Officials say Arkansas River tops 2 levees in state; forecasters warn that potential storms could extend floods

I-540 bridge in Fort Smith reopens; crews prepare as high water reaches Ozark

Crews in Ozark work to place sandbags as water rises in the city.

4:56 p.m.

Rising waters from the Arkansas River topped two flood levees Tuesday morning, including one protecting an area with nearly 300 people in Perry County, officials said.

The Arkansas Department of Emergency Management said burgeoning flood water recently overcame the McLean Levee north of Paris in Logan County and the Perry County Levee District No. 1 near Toad Suck.

Many people living in the area protected by the McLean Levee had already evacuated following a voluntary evacuation order, said Arkansas Department of Emergency management spokeswoman Barbara Hager.

State emergency officials weren't aware of any immediate injuries in Logan County. The impact to the levee near Toad Suck wasn’t immediately known, though state and local agencies said the water could spill onto Arkansas 60.

The Perry County judge’s office said the water was higher than the levee about three miles south of Toad Suck.

Bill Finley, chief deputy with the sheriff’s office, said it flooded fields, and officials were watching the water in case it reaches the highway.

He said the flooding happened faster than officials anticipated.

The Army Corps of Engineers' levee database shows the structure protects nearly 300 people and 121 buildings, with property estimated at $21.4 million.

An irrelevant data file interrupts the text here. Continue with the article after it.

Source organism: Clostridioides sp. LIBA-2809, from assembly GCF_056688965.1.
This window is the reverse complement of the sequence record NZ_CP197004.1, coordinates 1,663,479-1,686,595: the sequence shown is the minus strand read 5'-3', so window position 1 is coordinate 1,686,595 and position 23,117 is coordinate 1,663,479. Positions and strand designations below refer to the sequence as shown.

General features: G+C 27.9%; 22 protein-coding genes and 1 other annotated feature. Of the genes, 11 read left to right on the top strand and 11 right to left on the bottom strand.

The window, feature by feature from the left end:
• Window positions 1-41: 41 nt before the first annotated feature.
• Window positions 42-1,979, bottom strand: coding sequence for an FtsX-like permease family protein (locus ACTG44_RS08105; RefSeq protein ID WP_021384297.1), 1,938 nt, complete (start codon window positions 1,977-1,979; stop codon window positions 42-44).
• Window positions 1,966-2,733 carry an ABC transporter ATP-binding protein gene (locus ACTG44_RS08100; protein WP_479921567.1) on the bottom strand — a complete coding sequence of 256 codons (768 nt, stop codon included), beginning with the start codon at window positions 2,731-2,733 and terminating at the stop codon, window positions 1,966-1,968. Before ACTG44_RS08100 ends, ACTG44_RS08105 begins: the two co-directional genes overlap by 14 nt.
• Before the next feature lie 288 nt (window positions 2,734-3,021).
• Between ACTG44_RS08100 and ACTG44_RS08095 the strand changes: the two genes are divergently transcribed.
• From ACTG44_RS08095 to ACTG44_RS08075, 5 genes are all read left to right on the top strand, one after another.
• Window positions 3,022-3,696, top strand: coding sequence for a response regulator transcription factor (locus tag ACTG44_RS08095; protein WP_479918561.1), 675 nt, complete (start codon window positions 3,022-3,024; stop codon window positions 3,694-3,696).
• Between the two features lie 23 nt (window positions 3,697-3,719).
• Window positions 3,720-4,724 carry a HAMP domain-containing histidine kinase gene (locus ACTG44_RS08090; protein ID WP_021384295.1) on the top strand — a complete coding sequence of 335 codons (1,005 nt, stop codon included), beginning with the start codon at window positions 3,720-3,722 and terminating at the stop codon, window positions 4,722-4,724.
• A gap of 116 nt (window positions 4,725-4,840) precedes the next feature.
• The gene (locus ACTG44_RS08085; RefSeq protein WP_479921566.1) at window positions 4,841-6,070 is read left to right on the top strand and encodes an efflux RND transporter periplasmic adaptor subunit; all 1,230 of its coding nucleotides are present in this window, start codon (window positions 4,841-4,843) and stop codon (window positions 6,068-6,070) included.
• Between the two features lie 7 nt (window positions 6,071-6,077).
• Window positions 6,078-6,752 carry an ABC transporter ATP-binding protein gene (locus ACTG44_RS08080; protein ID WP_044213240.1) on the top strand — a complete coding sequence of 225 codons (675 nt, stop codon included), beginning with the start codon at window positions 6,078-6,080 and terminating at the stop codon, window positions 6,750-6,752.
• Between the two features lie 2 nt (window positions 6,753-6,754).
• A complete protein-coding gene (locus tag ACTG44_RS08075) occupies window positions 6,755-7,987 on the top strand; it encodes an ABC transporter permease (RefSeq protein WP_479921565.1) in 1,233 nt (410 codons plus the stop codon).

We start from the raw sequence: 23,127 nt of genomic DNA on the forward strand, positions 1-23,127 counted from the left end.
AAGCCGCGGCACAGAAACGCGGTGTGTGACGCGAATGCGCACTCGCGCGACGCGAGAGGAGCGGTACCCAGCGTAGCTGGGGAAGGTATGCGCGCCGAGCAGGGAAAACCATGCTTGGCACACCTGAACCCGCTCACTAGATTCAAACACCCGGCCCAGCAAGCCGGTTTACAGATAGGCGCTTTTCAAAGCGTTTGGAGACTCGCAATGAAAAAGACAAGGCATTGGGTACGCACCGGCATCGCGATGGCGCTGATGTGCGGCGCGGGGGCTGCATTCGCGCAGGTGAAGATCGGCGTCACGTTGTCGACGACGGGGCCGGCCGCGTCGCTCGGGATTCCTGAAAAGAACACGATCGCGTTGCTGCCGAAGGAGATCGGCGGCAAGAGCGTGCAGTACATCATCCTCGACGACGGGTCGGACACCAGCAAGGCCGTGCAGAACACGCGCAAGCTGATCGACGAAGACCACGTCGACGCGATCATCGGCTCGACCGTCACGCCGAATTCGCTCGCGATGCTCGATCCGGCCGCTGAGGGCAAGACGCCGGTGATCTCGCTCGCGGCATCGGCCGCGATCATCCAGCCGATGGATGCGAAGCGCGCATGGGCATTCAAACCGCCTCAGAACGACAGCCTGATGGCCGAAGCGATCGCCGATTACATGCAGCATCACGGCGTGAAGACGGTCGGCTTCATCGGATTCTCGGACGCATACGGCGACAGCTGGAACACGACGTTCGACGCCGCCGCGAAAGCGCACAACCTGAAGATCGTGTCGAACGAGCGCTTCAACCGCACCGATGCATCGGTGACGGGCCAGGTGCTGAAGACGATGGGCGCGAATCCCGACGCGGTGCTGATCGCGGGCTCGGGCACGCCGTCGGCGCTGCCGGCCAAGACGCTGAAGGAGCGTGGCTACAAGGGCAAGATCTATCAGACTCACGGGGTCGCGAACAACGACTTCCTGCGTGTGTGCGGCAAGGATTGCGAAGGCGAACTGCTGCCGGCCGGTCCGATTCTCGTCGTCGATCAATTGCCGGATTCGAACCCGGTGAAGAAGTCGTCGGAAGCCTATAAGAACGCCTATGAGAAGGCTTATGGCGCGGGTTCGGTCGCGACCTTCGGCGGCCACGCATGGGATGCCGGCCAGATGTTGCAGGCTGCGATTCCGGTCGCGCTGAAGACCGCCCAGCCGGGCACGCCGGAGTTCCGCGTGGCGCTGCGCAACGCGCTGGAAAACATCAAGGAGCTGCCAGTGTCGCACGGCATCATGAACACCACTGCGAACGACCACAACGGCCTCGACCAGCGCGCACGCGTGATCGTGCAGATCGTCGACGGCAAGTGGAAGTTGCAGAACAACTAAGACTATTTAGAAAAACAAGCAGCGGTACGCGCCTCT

In Logan County, the breached levee protects roughly 11 buildings and 23 people living in mostly farmland, according to the database.

Hager said other levees in the area were holding back the river as a surge of water continued to move downstream. Forecasters expect record-setting floods throughout the coming days.

“This is historic flooding, so these levees have never been subjected to this before,” Hager said.

Officials expect historic-level cresting in many areas throughout the week.

Measurements in the Fort Smith area already show the flooding has set crest levels not seen in 75 years.

President Donald Trump said in a Tuesday afternoon tweet that he was aware of the flooding after speaking to Gov. Asa Hutchinson.

He said: “the Federal Government will do whatever is necessary to help out with what has turned out to be Record Flooding. Asa and local officials are doing a great job!”

State and local public safety agencies have urged people to heed evacuation orders and to follow their local emergency officials' instructions.


OZARK — Weather officials are tracking thunderstorms and heavy rain expected to move into Arkansas later Tuesday, potentially affecting areas already facing historic river flooding.

Persistent rains in Oklahoma set the stage for flooding along the Arkansas River as a deluge of water pushes its way downstream. It’s led to multiple street closures and the closure bridge crossings in the Fort Smith area, and the high water has already displaced more than a dozen people.